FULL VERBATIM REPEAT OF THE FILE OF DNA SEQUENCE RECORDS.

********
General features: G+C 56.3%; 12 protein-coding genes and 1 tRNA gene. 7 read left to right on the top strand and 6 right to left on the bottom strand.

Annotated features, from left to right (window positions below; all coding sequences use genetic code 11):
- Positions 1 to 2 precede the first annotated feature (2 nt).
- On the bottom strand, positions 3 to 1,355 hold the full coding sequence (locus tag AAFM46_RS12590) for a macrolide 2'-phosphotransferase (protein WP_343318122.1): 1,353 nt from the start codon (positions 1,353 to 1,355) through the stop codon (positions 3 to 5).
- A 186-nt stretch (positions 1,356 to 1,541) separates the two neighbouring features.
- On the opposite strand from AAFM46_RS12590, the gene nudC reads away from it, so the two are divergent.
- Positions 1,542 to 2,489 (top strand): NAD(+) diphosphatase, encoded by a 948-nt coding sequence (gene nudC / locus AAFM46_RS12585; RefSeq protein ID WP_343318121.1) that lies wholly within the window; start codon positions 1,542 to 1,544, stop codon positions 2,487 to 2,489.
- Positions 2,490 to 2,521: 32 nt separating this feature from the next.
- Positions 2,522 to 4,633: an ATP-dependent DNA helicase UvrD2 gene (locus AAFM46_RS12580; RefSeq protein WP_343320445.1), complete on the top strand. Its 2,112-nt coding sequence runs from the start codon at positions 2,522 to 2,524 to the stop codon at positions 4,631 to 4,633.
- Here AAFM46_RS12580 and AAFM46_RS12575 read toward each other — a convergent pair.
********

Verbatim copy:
General features: G+C 56.3%; 12 protein-coding genes and 1 tRNA gene. 7 read left to right on the top strand and 6 right to left on the bottom strand.

Annotated features, from left to right (window positions below; all coding sequences use genetic code 11):
- Positions 1 to 2 precede the first annotated feature (2 nt).
- On the bottom strand, positions 3 to 1,355 hold the full coding sequence (locus tag AAFM46_RS12590) for a macrolide 2'-phosphotransferase (protein WP_343318122.1): 1,353 nt from the start codon (positions 1,353 to 1,355) through the stop codon (positions 3 to 5).
- A 186-nt stretch (positions 1,356 to 1,541) separates the two neighbouring features.
- On the opposite strand from AAFM46_RS12590, the gene nudC reads away from it, so the two are divergent.
- Positions 1,542 to 2,489 (top strand): NAD(+) diphosphatase, encoded by a 948-nt coding sequence (gene nudC / locus AAFM46_RS12585; RefSeq protein ID WP_343318121.1) that lies wholly within the window; start codon positions 1,542 to 1,544, stop codon positions 2,487 to 2,489.
- Positions 2,490 to 2,521: 32 nt separating this feature from the next.
- Positions 2,522 to 4,633: an ATP-dependent DNA helicase UvrD2 gene (locus AAFM46_RS12580; RefSeq protein WP_343320445.1), complete on the top strand. Its 2,112-nt coding sequence runs from the start codon at positions 2,522 to 2,524 to the stop codon at positions 4,631 to 4,633.
- Here AAFM46_RS12580 and AAFM46_RS12575 read toward each other — a convergent pair.